Rising support for French president suggests parliamentary majority is within reach
5 hours ago by: Anne-Sylvaine Chassany in Paris
From his inauguration parade on the Champs-Elysées to his frank exchange this week with Vladimir Putin, President Emmanuel Macron of France has won praise for a largely assured debut at home and abroad — and markedly increased his chances of securing a coveted parliamentary majority for his electorally untested party.
After Mr Macron’s landslide victory against far-right leader Marine Le Pen in the presidential run-off last month, the immediate question was whether he could carry his success into this month’s legislative elections. Now polls suggest his cross-party movement, La Republique En Marche, will attract about 30 per cent of the vote in the first round of the election on June 11 — a 10-point gain in a month and putting the party within reach of winning an absolute majority in the run-off round on June 18.
Such an outcome would defy those sceptical of 39-year-old Mr Macron’s ability to turn his unlikely presidential win into a long-lasting overhaul of French politics. At stake is his room for political manoeuvre as he tries to overhaul the dysfunctional jobs market and revive the eurozone’s second-largest economy.
“A month ago, despite his victory, I was sceptical of Macron’s chances of getting a parliamentary majority,” Jérôme Fourquet, head of political surveys at Ifop, the pollster, says. “Now this is totally feasible. We’re witnessing a historic shake-up of the French political scene.”
Mr Macron’s momentum after his May 7 victory has helped alleviate doubts over whether he possesses the skills to lead France. Pollsters say the French have been broadly reassured by his flawless inauguration ceremony, his — apparently effective — charm offensive on Angela Merkel, the German chancellor, in Berlin and his trip to meet French soldiers fighting jihadis in Mali.
Mr Macron’s first steps on the international stage at a Nato summit in Brussels and a meeting of the Group of Seven leading industrialised nations in Sicily last week have been deemed successful. The French press has praised his knuckle-crushing handshake with President Donald Trump of the US, as well as his encounter with Russia’s Mr Putin in Versailles on Monday.
His unpopular Socialist predecessor, François Hollande, campaigned on being a “normal” president and was photographed shopping at a local supermarket shortly after his election in 2012. Podcast Macron’s cabinet France’s new president has co-opted politicians from left and right to try to win enough support to push through ambitious reforms.
“Macron is reactivating the presidency — after Hollande’s inability to embody the role, it is as though the French are rediscovering this core institution of the fifth republic,” Luc Rouban, a professor at Sciences Po Cevipof, says.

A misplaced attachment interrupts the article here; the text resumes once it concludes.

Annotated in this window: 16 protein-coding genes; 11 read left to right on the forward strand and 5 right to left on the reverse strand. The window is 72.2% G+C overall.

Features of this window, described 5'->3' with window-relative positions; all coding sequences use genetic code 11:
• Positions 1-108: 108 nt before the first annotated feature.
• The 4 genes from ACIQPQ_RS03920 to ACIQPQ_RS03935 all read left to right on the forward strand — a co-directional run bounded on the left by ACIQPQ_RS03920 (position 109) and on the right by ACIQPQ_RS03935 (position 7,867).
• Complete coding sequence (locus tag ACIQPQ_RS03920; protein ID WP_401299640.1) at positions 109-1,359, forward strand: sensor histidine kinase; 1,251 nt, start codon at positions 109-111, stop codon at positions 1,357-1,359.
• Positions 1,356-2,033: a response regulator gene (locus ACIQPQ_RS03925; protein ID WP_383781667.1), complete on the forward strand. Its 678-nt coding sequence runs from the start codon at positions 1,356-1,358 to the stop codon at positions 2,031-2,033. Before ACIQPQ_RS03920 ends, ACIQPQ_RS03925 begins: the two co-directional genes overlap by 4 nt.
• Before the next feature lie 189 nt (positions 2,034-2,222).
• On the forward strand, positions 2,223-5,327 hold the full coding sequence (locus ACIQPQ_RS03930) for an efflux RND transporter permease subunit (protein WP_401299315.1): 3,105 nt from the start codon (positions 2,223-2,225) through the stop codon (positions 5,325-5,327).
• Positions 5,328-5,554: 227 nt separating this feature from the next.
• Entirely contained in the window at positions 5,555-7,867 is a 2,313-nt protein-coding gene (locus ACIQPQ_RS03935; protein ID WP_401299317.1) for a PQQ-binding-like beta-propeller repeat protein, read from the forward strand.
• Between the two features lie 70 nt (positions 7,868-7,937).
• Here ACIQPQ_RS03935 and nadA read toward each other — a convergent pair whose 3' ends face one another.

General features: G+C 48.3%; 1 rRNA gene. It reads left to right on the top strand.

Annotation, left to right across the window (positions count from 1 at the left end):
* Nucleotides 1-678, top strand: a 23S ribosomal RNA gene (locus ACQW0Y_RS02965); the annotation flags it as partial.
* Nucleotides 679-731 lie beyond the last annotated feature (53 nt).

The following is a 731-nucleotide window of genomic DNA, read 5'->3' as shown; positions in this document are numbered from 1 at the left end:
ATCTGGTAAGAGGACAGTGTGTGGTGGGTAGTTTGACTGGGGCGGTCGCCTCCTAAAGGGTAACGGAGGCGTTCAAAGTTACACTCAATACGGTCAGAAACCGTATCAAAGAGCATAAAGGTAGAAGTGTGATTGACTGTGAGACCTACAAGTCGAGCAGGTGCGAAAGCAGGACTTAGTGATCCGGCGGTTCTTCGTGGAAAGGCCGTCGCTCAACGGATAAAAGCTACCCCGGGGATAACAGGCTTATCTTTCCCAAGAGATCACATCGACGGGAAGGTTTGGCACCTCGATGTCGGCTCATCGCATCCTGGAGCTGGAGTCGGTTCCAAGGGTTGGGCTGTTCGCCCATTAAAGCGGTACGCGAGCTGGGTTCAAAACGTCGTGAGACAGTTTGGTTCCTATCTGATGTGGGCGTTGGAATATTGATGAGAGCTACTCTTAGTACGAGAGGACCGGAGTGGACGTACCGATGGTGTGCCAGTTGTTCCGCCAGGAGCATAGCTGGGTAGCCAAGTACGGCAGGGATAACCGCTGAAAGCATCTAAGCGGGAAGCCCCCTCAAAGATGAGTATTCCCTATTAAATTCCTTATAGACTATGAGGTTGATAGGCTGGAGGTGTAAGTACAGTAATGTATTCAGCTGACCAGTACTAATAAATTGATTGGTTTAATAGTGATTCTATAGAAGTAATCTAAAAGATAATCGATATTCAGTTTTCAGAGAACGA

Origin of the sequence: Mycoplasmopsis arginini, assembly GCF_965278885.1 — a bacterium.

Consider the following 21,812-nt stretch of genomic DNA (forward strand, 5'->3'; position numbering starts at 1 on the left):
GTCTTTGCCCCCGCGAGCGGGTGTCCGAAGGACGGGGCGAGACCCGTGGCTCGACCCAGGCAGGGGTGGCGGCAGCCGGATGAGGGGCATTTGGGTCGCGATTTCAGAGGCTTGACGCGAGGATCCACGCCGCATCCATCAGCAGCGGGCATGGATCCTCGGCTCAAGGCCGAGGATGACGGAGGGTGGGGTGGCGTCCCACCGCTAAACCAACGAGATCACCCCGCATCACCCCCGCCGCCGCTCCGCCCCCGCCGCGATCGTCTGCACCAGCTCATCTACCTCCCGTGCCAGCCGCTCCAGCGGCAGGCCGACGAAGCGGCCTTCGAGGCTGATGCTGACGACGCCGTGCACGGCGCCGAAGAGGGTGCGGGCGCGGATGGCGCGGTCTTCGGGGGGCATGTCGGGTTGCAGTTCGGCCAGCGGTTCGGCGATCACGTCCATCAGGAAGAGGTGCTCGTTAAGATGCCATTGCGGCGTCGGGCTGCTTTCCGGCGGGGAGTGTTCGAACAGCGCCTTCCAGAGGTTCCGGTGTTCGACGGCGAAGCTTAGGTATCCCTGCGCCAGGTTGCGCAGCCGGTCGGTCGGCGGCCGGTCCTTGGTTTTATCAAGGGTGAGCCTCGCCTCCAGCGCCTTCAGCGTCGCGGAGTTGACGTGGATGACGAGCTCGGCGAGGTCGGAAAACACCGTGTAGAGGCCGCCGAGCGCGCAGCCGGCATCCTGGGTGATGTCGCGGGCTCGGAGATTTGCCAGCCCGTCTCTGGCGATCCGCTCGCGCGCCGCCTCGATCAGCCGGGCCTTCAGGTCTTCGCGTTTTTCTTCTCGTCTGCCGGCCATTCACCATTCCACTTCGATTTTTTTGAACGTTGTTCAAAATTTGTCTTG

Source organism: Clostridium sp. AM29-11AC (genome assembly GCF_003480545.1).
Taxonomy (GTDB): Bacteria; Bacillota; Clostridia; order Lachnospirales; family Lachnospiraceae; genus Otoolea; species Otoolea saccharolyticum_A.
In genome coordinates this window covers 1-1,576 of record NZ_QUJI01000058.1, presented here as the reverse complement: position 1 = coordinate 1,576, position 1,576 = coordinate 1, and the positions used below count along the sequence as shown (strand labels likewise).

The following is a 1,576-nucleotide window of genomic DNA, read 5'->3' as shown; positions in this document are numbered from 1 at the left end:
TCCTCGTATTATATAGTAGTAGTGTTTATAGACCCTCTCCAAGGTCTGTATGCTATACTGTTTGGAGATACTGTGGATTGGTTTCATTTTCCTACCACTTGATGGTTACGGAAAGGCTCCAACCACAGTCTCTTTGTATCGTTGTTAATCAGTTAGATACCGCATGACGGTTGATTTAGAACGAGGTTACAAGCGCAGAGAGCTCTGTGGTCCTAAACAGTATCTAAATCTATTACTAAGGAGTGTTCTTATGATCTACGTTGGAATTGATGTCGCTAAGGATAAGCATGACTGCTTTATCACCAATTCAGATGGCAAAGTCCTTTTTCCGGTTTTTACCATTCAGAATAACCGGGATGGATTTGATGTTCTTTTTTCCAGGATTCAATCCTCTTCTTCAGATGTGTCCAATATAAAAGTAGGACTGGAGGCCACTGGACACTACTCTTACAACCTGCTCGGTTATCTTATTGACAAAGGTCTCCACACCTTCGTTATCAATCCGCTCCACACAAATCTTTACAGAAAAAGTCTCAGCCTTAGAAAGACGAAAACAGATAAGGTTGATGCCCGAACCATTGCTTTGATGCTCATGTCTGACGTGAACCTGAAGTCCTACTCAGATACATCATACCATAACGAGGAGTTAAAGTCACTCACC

Mr Macron, who was unknown to the public three years ago and set up his party a little more than a year ago, has also been politically adroit in his efforts to weaken France’s established parties from right and left and maximise REM’s chances in the legislative elections.
The centre-right Republican party, still recovering from defeat in the presidential election, has been destabilised by the appointment of three of its politicians to key roles in Mr Macron’s cabinet, including Le Havre mayor Edouard Philippe as prime minister and Bruno Le Maire as economy minister.
Meanwhile, the far-right National Front and the centre-left Socialist party are grappling with internal divisions. Surveys suggest the FN will attract less than 20 per cent of the vote nationally in what would be its poorest showing since 2012, while the Socialists are polling only at about 10 per cent. Jean-Luc Mélenchon’s far-left party, Unbowed France, is predicted to win 15 per cent . Macron is reactivating the presidency — after Hollande’s inability to embody the role, it is as though the French are rediscovering this core institution of the fifth republic Luc Rouban, professor at Sciences Po Cevipof
A clear majority is not a given for Mr Macron. In most of France’s 577 constituencies, voters will face multiple confusing choices: some Socialist and Republican candidates are claiming to belong to the “presidential majority” even though they are not endorsed by REM.
They include Manuel Valls, former prime minister, who is running as a Socialist but has struck a deal with REM, which will now not field a candidate against him in his Evry constituency.
A brewing controversy may also taint the president’s flawless debut after it emerged that Richard Ferrand, the territorial cohesion minister who is a former Socialist MP and early supporter of Mr Macron, helped his partner buy a property when he was head of a non-profit insurance group in Britanny and employed his son as a parliamentary aide.
Every candidate garnering at least 12.5 per cent of the registered voters in the first round will qualify for the run-off round. In some constituencies, that means there could be three or four candidates in the second round. But the confusing array of candidates could play to Mr Macron’s advantage, says Mr Fourquet.
“More and more people who voted for Macron by default in the second round, to bar Le Pen from power, are now saying: ‘OK, let’s give him a chance’,” he says.